Dispatches From the South Pole, Entry 6: Not Alone

Posted by: Geoff Gloeckler on December 19, 2011

The Polar Vision team has been moving towards the the South Pole for three weeks now, covering a distance of about 330 miles. Here’s the latest update, this time from Richard Smith.

Walking in Antarctica, you feel on your own, lonely. The sound of the wind, the swoosh of your skis, one foot in front of the other, it’s just you and your thoughts. The wind hits into your face so you look away and you are feeling is your breath freezing in your mask. Walking in the South Pole can seem like one of the most solitary and independent things you can do. Except it’s not. It’s one of the most collaborative things I have ever been a part of.

Most immediately I have my team around me, Alan and Andrew, with whom I share my thoughts, ideas, best practices, and occasionally, my frustrations. I have our guide Hannah sharing her experience to ensure I don’t do anything too stupid and most importantly ensures I am approximately heading in the right direction.

We have our generous team of sponsors. Without their belief and support in our ideas none of this could have happened.

We have our business schools, Tuck and Haas. They were behind us with encouragement and resources to plan and execute a plan of this scale. Our classmates, faculty, and staff in the formative stages of Polar Vision, encouraged us not to give up on our ideas. They picked us up after our setbacks and encouraged us through their own inspirational acts of entrepreneurship.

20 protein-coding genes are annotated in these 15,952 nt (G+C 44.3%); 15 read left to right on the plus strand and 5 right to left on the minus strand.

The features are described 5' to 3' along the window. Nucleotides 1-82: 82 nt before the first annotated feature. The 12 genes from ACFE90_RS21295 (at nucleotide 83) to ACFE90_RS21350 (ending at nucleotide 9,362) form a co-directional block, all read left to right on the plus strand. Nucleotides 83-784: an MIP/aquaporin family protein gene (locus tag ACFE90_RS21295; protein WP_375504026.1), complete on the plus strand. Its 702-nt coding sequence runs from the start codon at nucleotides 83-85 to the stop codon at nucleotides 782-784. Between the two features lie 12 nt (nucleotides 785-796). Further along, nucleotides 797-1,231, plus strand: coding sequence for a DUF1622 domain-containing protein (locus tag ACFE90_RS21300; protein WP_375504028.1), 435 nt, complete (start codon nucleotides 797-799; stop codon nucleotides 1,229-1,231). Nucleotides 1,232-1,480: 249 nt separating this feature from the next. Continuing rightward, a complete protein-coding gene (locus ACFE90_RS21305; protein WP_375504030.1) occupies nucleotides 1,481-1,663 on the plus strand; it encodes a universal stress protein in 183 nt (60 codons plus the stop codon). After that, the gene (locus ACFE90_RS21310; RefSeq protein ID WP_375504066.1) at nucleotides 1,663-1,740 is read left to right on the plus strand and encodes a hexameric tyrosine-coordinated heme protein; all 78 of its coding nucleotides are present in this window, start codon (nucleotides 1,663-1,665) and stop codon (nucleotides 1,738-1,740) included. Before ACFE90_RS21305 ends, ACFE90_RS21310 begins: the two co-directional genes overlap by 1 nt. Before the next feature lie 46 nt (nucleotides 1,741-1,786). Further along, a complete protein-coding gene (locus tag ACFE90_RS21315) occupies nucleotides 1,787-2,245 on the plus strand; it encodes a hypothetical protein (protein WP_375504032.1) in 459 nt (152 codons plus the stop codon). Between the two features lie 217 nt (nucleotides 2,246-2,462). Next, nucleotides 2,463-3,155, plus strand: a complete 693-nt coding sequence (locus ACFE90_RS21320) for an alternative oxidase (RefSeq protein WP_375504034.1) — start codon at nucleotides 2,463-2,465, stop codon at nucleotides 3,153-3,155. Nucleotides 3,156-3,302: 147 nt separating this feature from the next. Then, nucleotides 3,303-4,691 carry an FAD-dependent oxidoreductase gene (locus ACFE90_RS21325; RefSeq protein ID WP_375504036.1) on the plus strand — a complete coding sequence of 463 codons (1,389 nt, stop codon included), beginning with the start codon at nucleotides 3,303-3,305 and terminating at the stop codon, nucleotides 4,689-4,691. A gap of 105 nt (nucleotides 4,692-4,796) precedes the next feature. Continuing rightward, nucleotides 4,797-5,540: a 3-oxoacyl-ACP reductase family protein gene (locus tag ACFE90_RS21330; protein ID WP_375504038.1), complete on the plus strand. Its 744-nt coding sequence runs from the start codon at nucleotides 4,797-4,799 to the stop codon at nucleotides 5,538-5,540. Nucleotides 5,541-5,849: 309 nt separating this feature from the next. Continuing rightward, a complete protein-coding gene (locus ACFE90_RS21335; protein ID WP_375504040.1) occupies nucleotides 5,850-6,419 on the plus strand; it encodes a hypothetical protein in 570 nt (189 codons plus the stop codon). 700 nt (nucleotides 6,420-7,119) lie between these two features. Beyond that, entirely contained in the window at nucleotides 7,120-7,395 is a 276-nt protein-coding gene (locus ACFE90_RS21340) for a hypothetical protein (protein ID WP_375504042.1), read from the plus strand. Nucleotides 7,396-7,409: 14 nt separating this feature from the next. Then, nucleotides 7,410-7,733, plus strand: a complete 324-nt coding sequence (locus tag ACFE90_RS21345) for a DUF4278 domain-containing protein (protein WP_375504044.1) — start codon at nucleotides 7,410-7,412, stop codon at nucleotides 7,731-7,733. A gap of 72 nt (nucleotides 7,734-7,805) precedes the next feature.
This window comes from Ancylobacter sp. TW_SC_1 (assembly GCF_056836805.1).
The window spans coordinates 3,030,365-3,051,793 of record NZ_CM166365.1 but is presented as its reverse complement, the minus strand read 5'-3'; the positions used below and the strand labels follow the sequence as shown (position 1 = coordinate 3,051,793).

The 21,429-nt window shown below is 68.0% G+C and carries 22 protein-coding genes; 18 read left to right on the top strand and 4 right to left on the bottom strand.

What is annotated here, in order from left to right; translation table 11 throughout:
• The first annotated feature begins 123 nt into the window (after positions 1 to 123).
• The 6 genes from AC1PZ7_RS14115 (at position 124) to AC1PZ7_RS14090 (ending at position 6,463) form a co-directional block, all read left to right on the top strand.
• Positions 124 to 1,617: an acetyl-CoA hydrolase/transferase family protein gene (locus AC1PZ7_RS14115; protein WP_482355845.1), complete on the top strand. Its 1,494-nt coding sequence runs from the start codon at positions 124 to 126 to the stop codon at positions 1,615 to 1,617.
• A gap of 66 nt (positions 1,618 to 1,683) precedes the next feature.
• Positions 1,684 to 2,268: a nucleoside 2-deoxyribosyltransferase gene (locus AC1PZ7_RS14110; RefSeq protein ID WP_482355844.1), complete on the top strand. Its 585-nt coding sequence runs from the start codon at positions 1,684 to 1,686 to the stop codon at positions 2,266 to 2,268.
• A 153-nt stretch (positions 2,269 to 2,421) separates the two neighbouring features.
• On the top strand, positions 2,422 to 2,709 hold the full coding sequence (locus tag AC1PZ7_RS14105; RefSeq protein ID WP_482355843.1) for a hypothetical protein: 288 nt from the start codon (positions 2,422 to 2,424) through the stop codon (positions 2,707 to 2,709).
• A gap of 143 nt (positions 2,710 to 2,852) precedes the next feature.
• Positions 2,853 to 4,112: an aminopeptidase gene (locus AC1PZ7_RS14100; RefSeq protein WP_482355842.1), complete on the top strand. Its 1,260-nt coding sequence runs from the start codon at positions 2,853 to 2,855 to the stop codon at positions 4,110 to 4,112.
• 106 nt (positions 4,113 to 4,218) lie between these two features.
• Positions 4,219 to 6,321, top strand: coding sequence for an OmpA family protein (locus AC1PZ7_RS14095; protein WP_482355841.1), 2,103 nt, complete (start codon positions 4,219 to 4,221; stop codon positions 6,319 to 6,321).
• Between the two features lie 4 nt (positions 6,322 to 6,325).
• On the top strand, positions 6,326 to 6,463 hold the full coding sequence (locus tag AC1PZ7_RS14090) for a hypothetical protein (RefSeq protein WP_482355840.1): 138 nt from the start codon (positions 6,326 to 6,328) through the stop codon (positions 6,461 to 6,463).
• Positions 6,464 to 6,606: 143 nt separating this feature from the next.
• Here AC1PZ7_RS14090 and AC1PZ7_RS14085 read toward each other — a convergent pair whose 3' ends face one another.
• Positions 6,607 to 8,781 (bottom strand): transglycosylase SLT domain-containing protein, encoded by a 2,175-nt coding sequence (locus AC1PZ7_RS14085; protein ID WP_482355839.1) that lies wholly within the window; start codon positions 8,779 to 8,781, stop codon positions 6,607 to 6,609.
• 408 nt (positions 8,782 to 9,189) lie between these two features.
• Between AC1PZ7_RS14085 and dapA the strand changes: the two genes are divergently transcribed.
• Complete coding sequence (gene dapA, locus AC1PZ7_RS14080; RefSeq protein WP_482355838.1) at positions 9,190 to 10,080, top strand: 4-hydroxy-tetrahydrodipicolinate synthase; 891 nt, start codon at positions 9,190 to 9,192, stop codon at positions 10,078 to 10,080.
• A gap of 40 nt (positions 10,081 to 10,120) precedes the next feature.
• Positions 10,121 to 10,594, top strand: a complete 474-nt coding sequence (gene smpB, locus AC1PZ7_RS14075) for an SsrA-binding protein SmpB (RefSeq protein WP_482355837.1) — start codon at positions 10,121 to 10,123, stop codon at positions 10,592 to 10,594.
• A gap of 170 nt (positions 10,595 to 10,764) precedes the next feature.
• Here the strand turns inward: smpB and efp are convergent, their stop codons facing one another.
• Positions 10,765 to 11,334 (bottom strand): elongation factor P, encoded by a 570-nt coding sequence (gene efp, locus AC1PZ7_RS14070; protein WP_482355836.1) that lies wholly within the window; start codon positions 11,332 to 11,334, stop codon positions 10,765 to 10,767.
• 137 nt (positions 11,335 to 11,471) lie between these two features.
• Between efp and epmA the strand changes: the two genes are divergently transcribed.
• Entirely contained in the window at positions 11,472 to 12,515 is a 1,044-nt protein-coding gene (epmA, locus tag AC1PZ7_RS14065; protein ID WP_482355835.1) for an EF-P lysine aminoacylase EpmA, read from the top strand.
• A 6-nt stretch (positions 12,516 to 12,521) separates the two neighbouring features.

I have the backing of my employer, Bain and Company, who has given me the time and support to do this. I am grateful that I work for an employer that values community work so highly.

We have our charities Sightsavers and Guide Dogs for the Blind whose excellent work gives purpose to the fundraising of Polar Vision.

Most importantly we all have our teams of supporters back home, from friends, family and loved ones to those that have recently discovered the polar vision story. Your support, messages, questions and donations to polar vision mean so much to the team.

So really it’s not a solitary venture at all, you are all with us as part of this journey.

Every step.

In late September we introduced you to team Polar Vision, Alan Lock, Richard Smith, and Andrew Jensen, three recent MBA grads who are trekking to the South Pole to raise awareness for visual impairment. While on their journey, the team will be filing periodic blog posts. This is their sixth post.

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